Micro 4/3 Electronic viewfinder for LX5

andrewh973

Regular
Mar 13, 2011
43
NYC metro are
Hi all,

Does anyone have experience using the optional electronic viewfinder (DMW-LVF1) for the LX5? I've run across the "disappearing LCD in sunlight" problem... Is it worth the purchase, and what do you think of it? The optical VF won't do, as it's only configured for "24mm".

Thank much.
 

Herman

The Image Stimulator
Jul 11, 2010
123
The Netherlands
Herman
Hi Andrew, cameras without OVF or EVF withholds me from purchasing. I like to see what I'm taking pictures of.
Let's wait for other members to advice you.
 

BBW

Administrator Emeritus
Jul 7, 2010
123
betwixt and between
BB
Andrew, I tried the one that some use on the GF1 - it will work on the LX5 (don't you love all these numbers and letters?:rolleyes:) and, frankly, it did absolutely nothing for me. I used to own a couple of Olympus PEN cameras and Olympus's EVF is fabulous. There was no comparison between Panasonic's offering and what I was used to, thus I returned the Panasonic version. I can't speak to the optical view finder choices.

There might be some sort of sun shade available, I'm not sure. Wish I could be more helpful!
 

bubzz

New Member
Mar 8, 2011
3
London UK
I am using a slip on optical finder on my GF1 made by Helios. These used to be marketed by TOE, the Russian camera equipment importer. They can sometimes be found on eBay for around £30 or so. It has bright line frames for 35mm, 85mm and 135mm lenses and the 35mm frame (or just outside it) is fine for my 20mm Lumix.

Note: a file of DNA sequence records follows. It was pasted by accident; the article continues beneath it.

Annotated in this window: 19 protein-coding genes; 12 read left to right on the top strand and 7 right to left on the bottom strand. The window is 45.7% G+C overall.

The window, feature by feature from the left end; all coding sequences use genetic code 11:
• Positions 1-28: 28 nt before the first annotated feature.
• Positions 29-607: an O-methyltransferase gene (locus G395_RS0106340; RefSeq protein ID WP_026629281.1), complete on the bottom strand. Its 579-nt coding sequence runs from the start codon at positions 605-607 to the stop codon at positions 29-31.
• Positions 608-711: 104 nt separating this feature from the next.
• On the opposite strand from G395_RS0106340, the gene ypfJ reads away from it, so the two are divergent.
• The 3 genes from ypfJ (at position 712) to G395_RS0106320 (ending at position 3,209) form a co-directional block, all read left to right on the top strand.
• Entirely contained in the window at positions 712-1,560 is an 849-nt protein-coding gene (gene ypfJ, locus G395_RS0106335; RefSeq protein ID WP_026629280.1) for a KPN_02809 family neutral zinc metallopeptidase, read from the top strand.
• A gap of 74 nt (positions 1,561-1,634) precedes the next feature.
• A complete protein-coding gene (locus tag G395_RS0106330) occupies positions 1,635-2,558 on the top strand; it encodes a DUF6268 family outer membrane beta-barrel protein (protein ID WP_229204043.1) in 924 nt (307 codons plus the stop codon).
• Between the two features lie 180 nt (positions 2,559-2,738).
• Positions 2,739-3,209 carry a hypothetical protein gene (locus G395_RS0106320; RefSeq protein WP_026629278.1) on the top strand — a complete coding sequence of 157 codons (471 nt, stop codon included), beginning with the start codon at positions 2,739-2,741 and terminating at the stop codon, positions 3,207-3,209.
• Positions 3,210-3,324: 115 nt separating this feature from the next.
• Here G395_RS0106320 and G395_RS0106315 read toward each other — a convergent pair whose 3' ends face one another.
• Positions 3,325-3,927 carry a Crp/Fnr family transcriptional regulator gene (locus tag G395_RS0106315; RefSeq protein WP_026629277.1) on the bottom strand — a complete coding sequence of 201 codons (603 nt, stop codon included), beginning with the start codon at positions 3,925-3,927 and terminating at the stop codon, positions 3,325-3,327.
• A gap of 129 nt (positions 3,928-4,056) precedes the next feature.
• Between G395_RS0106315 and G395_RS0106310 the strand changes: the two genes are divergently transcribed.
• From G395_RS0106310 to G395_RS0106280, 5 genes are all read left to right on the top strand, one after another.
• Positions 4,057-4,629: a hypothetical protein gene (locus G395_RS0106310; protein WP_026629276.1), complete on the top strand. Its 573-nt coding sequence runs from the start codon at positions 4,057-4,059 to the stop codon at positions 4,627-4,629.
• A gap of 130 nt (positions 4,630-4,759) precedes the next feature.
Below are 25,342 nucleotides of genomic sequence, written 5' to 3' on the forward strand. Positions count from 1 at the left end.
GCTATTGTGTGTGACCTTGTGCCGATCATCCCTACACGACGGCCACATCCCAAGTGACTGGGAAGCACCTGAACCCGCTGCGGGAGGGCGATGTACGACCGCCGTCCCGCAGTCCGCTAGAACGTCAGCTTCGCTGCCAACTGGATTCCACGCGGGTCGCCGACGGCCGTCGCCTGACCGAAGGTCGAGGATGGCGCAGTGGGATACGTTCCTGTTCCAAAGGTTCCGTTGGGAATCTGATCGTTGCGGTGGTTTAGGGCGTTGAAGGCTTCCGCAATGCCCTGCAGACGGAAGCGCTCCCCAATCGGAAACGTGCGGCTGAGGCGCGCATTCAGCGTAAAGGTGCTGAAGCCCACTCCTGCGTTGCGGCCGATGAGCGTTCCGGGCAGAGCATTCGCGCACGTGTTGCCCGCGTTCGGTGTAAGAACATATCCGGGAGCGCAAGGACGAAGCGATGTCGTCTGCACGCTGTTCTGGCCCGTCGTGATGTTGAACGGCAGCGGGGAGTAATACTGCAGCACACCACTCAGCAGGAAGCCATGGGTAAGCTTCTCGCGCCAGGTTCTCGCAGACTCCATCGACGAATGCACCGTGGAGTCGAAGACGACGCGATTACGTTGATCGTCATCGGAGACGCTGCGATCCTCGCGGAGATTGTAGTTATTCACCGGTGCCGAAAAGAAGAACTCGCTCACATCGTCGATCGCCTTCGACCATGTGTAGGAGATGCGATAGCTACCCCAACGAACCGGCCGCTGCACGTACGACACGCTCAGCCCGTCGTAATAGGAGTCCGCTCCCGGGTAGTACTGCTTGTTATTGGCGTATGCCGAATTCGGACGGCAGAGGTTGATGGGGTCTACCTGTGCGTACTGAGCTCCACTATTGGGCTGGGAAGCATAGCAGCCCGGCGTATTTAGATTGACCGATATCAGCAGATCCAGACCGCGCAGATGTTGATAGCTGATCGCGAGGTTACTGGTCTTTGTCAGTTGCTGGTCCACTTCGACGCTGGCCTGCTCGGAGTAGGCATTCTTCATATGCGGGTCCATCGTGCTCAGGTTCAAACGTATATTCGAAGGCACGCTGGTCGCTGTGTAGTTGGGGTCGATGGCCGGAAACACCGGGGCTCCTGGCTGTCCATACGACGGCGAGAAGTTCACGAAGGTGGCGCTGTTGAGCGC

bubzz
 

Streetshooter

Administrator Emeritus
Jul 12, 2010
123
Philly, Pa
Andrew,
To start... Don't compare anything against anything but itself.
That being understood, I used the EVF with the LX5 and had no issues.
It helps greatly in bright light and on the long end of the zoom.
You can find them for under $100 USD and sell it for that if you don't like it.
I'm really sure you will as I did and I hate EVF cameras.
 

tanngrisnir3

Regular
Nov 11, 2010
68
Hi all,

Does anyone have experience using the optional electronic viewfinder (DMW-LVF1) for the LX5? I've run across the "disappearing LCD in sunlight" problem... Is it worth the purchase, and what do you think of it? The optical VF won't do, as it's only configured for "24mm".

Thank much.
It's good, not great, and if you take pics in very bright sunlight, like I've experienced at Death Valley, for example, you STILL have to cup your hand around your face to view the EVF image.

That said, it's very useful for taking images of things above your head at severe vertical angles, esp. when used w/a tripod.

This, for example was taken looking straight up, in Lower Antelope Canyon, with very little fuss involved, as I pointed the camera straight up 90 degrees and the EVF meant I didn't have to get on my knees, etc....

Subscribe to see EXIF info for this image (if available)


I learned to shoot on a FS7 P&S, w/no EVF, and learned to work around not being able to see the LCD, but after having looked through my g/f's 5D, which one can see anything through in the brightest of sunlight, there's just no comparison.

The Panasonic EVF is nice, but nice as in a nice afterthought. Useful at times, but it doesn't change the nature of the camera.